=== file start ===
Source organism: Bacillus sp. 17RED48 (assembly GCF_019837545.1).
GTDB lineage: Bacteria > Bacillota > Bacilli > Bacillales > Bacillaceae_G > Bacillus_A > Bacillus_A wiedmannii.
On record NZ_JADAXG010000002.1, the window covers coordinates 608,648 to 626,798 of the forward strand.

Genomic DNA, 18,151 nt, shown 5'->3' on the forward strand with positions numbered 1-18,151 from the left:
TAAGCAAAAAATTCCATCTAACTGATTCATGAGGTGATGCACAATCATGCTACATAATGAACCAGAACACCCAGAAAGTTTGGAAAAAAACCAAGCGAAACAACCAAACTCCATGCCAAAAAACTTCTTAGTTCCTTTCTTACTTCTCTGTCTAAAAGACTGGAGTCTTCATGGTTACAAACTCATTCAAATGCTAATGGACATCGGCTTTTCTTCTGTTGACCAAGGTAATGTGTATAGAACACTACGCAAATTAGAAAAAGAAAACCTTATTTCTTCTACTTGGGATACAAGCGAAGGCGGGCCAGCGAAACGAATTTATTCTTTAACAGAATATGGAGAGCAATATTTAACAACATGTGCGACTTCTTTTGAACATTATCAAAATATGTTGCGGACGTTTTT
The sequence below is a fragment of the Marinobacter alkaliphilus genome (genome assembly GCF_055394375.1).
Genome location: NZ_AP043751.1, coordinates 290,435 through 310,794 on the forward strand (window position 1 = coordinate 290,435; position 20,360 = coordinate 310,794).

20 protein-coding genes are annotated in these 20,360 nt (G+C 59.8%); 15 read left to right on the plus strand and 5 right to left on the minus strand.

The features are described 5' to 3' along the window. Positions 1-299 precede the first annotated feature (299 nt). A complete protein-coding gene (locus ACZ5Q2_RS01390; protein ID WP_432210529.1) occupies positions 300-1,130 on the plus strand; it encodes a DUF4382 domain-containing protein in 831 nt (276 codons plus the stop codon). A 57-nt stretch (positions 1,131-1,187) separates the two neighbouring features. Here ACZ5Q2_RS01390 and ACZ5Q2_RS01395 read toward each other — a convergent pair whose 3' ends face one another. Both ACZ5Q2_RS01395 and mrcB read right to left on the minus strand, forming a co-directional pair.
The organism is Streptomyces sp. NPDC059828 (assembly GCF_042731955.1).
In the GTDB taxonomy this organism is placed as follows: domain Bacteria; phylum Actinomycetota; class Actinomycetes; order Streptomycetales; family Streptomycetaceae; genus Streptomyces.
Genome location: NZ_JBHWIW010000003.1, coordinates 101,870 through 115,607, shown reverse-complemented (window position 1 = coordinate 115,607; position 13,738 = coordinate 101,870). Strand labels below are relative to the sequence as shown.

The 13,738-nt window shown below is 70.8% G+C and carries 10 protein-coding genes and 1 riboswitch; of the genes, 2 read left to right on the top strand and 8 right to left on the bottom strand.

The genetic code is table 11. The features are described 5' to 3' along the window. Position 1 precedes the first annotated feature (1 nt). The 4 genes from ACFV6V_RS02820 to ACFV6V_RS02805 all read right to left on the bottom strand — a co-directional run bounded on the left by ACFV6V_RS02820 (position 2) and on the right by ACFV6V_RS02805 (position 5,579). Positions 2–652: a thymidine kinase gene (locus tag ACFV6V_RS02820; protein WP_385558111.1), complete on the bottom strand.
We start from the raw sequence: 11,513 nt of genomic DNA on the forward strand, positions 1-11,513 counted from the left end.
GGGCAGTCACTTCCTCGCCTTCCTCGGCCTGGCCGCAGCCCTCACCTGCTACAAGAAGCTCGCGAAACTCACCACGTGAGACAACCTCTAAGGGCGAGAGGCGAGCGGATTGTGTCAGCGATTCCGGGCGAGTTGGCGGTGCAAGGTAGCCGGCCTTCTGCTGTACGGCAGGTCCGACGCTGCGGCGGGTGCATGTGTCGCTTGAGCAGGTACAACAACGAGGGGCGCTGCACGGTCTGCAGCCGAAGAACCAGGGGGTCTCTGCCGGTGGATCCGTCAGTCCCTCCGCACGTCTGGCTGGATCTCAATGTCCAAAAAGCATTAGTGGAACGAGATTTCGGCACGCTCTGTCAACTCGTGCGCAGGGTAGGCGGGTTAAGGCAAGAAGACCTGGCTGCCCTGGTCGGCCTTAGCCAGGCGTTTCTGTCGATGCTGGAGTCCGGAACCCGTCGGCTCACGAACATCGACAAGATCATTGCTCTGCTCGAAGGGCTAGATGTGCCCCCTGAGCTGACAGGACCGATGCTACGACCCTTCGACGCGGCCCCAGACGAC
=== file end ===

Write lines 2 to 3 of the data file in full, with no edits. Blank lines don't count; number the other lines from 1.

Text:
GTDB lineage: Bacteria > Bacillota > Bacilli > Bacillales > Bacillaceae_G > Bacillus_A > Bacillus_A wiedmannii.
On record NZ_JADAXG010000002.1, the window covers coordinates 608,648 to 626,798 of the forward strand.